Computational Sprinting: While conventional processor designs (including their energy delivery systems and heat sinks) are designed primarly for sustained performance, we pose the question: "What would a system look like if designed to provide responsiveness during bursts rather than with a singular focus on sustained performance?" Our approach, called computational sprinting is aimed at mobile environments like smart-phones, where many interactive applications are characterized by short bursts of computational demand punctuated by long idle periods waiting for user input. Computational sprinting activates otherwise powered-down cores for sub-second bursts of intense parallel computation in response to such sporadic user activity. During sprints, the processor generates heat at a rate that far exceeds the thermal (cooling) and electrical (power delivery and stability) capacities of a typical smart-phone like device. This project therfore explores various thermal, electrical, architectural and software/runtime aspects to effectively facilitate sprinting for short time durations overcoming the physical challenges inherent in our target environments.

Ironclad C++: Unsafe languages, such as C and C++, suffer from security vulnerabilities due to unchecked memory accesses that can result in buffer overflow and use-after-free errors. Modern programming languages (such as Java) prevent memory safety errors, but using a different language is often not an option due to project constraints or the need for extensive code modifications. Furthermore, the performance cost of using a different programming language is relatively unknown. The Ironclad C++ project investigates the cost of providing memory safety for C and C++ without the use of a non-standard compiler or hardware.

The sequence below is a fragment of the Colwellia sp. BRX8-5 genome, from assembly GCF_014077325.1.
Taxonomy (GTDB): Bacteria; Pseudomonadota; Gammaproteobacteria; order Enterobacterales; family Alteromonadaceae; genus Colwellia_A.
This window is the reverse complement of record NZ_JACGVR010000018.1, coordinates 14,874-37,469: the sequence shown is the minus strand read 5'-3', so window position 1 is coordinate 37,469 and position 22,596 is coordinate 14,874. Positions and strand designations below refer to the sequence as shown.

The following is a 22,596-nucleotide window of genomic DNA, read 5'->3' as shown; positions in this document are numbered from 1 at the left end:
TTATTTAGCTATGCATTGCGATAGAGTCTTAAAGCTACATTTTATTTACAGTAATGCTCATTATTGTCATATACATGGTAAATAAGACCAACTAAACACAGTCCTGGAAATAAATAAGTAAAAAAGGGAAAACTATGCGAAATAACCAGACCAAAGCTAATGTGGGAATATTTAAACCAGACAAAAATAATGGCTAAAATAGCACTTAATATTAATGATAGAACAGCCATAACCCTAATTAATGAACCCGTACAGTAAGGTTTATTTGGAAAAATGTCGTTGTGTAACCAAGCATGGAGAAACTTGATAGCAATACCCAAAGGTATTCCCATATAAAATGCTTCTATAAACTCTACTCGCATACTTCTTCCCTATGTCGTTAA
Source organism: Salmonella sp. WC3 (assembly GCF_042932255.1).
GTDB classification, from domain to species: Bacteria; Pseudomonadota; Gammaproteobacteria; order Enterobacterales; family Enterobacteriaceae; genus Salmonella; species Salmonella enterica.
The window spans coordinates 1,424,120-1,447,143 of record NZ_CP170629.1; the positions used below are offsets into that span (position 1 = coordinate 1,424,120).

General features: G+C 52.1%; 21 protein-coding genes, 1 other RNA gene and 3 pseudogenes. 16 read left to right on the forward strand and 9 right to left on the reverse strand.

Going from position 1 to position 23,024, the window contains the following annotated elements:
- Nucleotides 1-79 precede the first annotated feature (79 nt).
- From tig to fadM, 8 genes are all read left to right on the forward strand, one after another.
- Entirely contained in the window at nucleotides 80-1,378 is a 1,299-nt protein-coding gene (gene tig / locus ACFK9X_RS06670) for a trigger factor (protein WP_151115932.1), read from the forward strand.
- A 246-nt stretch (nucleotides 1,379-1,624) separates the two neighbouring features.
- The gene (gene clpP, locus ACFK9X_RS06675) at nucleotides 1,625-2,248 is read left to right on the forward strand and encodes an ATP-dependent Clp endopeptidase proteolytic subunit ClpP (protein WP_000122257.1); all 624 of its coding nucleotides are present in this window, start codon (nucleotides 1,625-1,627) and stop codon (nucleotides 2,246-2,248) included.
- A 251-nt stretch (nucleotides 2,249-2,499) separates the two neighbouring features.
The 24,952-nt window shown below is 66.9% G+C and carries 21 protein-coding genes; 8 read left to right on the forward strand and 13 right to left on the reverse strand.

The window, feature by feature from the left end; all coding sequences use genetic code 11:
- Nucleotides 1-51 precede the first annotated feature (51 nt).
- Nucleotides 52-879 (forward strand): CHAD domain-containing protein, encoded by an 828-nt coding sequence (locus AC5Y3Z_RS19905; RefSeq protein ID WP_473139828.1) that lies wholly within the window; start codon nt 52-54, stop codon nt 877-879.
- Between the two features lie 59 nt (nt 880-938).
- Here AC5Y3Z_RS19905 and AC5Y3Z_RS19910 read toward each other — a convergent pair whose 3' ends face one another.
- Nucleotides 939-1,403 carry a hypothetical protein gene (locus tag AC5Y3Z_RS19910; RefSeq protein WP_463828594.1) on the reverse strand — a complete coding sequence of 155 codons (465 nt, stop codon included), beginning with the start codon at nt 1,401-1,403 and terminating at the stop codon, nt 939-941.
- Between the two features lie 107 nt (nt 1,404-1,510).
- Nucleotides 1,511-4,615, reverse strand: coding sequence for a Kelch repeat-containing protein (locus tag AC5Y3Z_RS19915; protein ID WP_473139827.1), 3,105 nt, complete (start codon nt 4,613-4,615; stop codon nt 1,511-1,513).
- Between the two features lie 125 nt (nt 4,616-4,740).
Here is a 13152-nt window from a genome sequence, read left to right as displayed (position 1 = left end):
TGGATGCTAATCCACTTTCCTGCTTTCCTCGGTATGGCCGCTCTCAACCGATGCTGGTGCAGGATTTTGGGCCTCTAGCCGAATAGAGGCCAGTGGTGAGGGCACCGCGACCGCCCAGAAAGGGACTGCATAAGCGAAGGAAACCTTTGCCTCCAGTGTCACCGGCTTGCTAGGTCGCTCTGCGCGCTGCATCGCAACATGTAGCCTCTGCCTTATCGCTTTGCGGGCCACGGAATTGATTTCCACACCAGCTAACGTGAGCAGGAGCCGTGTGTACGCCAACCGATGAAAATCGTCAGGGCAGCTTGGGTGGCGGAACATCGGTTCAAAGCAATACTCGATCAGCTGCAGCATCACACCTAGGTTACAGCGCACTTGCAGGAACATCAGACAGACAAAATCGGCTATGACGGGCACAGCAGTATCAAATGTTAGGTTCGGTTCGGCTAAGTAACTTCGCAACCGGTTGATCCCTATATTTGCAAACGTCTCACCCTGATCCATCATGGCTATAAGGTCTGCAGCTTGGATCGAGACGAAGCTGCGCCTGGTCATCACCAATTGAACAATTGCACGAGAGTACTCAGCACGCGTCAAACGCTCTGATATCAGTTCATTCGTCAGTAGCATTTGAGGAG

Protocol Synthesis: Distributed protocols such as cache coherence protocols have traditionally been modeled and specified as extended finite state machines. While the actual code for such specifications is usually simple, the programmer needs to reason about all the corner cases that arise out of asynchrony and concurrency. In this project, we are investigating alternative approaches to specify distributed protocols using a mixture of concrete examples that describe the behavior of the protocol in various scenarios and completely specified fragments for the simple cases and combining these descriptions in a consistent manner to arrive at a complete implementation of the protocol.

Softbound/CETS: SoftBound and CETS are compile-time transformations for enforcing spatial safety and temporal safety for C. Together, SoftBound + CETS provide full memory safety for C. The key features are SoftBound + CETS are (1) use of pointer based checking with bounds and identifier metadata with every pointer, (2) use of disjoint metadata for pointers in memory, and (3) metadata propagation and manipulation only with pointer values leveraging the intermediate representation (IR) type information in LLVM. Defining pointer based checking in the LLVM IR reduces the overhead of such pointer based checking significantly.